To fix these 2 problems, I removed Total Invoices from my table and rewrote the SWITCH statement to correctly handle the grand total row.

myMeasure = 
      SUMX(MeasureTable,
              SWITCH([Selected Measure],
              1,[Total Sales],
              2,[Total Cost],
              3,[Total Margin],
              4,[Total Invoices]
              )
      )

And there you have it, Measures on Rows in a Power BI Matrix.

image

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21 thoughts on “Measures on Rows – Here is How I did it”

  1. Hi Matt! Thanks for this example. I had to do modify this a little bit because I needed to dynamically change a client status depending on the year I was looking the information, so I needed the rows depending on the value of a measure, and it worked! The SUMX final part didn’t work (I really don’t understand why, but nevermind). I just wanted to thank you for this!

  2. Hi Matt,

    I guess this will not work on live data right?

    This is my current challenge as well. I need to perform several computations thru measures. If I create a matrix, the measures are only applicable to Values field, not in rows or column table,

  3. What are the Performance implications ? Will Switch evaluates all the measures irrespective of conditions and then outputs only one matching condition ?

    1. It’s complicated. The SWITCH function is compiled before it is evaluated. During that compilation phase, all the measures are expanded and a “quick” evaluation is completed to try to pre-validate those lines that are true or false. So it may, or may not have performance implementations. Besides, there is now a switch in a Matrix that you can use to put measures on rows

      1. Thanks Matt. Yup I observed that in my measures and seems I need to rewrite my time intelligence switch to improve performance. Is this behaviour improved in SSAS 2019?

  4. This workaround is no longer required, the Matrix layout now have under format for Values “show on row” that does this without coding

  5. great post, the new Matrix always Values on ‘rows’. Does this new feature solve this problem, or did you solve a different problem. thanks

  6. You created a Table so you are not using a measure in your row matrix field but the table you created. any way of using the measure directly working live on analysis server does not have the option of creating tables or calculated fields

  7. Hey Matt, great idea.
    Can this approach be used in a SSAS Tabular model? I have managed to get it too work upto the point of getting the actual measure values to display.

    Any ideas?

    Cheers,

    Ian

  8. Hi Matt,
    It seems to me that the TOTAL line in the matrix doesn’t make much sense since it sums the measures in the MeasureTable ignoring the fact that some are credits others are debits and intermediate results.

    If instead you expand the MeasureTable with an extra column named ‘linekind’ with these codes:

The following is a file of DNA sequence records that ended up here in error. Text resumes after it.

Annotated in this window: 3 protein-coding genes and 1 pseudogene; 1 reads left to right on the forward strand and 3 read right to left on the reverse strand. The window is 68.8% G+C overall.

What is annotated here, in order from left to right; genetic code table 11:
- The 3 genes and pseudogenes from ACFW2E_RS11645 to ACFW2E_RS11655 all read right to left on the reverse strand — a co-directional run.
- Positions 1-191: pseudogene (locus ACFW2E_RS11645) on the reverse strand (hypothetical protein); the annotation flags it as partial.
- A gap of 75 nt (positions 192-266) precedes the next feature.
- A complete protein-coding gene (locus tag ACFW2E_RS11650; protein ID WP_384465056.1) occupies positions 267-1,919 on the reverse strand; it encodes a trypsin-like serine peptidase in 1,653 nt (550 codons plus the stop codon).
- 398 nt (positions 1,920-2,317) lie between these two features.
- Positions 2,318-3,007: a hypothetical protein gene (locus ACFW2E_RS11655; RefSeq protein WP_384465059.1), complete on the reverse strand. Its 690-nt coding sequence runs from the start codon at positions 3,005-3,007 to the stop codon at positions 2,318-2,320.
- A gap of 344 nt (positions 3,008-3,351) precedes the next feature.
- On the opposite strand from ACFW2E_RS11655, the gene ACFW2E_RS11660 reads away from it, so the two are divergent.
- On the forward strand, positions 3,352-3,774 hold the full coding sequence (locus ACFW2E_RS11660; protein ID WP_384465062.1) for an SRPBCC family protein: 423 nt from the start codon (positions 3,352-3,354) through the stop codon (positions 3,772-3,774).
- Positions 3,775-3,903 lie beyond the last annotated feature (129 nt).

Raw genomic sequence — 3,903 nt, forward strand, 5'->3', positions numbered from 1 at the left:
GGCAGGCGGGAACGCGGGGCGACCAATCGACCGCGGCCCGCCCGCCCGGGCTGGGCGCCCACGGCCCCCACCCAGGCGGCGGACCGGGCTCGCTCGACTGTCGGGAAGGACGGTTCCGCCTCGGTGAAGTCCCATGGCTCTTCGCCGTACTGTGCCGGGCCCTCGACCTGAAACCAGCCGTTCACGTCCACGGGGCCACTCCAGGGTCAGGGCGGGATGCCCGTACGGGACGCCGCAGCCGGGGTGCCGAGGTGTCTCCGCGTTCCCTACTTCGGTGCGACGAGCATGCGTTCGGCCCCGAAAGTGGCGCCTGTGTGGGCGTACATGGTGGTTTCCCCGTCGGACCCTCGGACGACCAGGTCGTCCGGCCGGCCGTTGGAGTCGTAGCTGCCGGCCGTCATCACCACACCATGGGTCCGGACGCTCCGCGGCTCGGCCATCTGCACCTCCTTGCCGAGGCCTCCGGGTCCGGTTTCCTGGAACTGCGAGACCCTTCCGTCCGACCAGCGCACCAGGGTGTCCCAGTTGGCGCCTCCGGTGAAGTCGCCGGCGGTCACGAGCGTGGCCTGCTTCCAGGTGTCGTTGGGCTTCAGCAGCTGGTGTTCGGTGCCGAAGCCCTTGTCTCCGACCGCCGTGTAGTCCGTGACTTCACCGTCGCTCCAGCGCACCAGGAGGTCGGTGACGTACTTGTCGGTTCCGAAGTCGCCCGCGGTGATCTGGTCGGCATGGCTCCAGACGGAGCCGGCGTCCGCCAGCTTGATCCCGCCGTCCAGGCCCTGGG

1 = credits (sales etc.)
    -1 = debits (cost etc.)
    0 = intermediate results

    The MeasureTable would then look like this:

    Measure ID Linekind
    Total sales 1 1
    Total Cost 2 -1
    Total margin 3 0

    You could then use this adjusted measure instead:

    =IF (
    ISFILTERED ( MeasureTable[Measure] ),
    SUMX (
    MeasureTable,
    SWITCH (
    MeasureTable[ID],
    1, [Total Sales],
    2, [Total Cost],
    3, [Total Margin]
    )
    ),
    SUMX (
    MeasureTable,
    SWITCH (
    MeasureTable[ID],
    1, [Total Sales] * MeasureTable[linekind],
    2, [Total Cost] * MeasureTable[linekind],
    3, [Total Margin] * MeasureTable[linekind]
    )
    )
    )

    The TOTAL will then usually show the same amount as shown in the last row if the last row is an intermediate result kind measure, if the last measure is not an intermediate result kind measure the total will show the end result.

    The idea you came up with using a measure table to beat the measure constraint in the Matrix visual is brilliant. Hats off.

    1. well, actually the measure can be simplified to this:

      IF (
      ISFILTERED ( MeasureTable[Measure] ),
      SUMX (
      MeasureTable,
      SWITCH (
      MeasureTable[ID],
      1, [Total Sales],
      2, [Total Cost],
      3, [Total Margin]
      )
      ),
      SUMX (
      MeasureTable,
      SWITCH (
      MeasureTable[ID],
      1, [Total Sales] ,
      2, [Total Cost] ,
      3, [Total Margin]
      ) * MeasureTable[linekind]
      )
      )

    2. Yes you are correct, it was just supposed to be illustrative. When I deploy such calcs, say in a P&L, I use columns for display sign, calculate sign and also display Y/N as part of the logic.

  9. Thanks for sharing Matt. There’s a few P&L reports that would benefit from that approach. In this specific example would you turn off Grand Totals or can you suppress them using HASONEVALUE or similar?

    1. Hi Wyn

      Yes I was doing P&L work when I came up with the idea. These 2 approaches will work of course, but I think I would build a SUMX so the totals add up. In my testing, it was all pretty performant.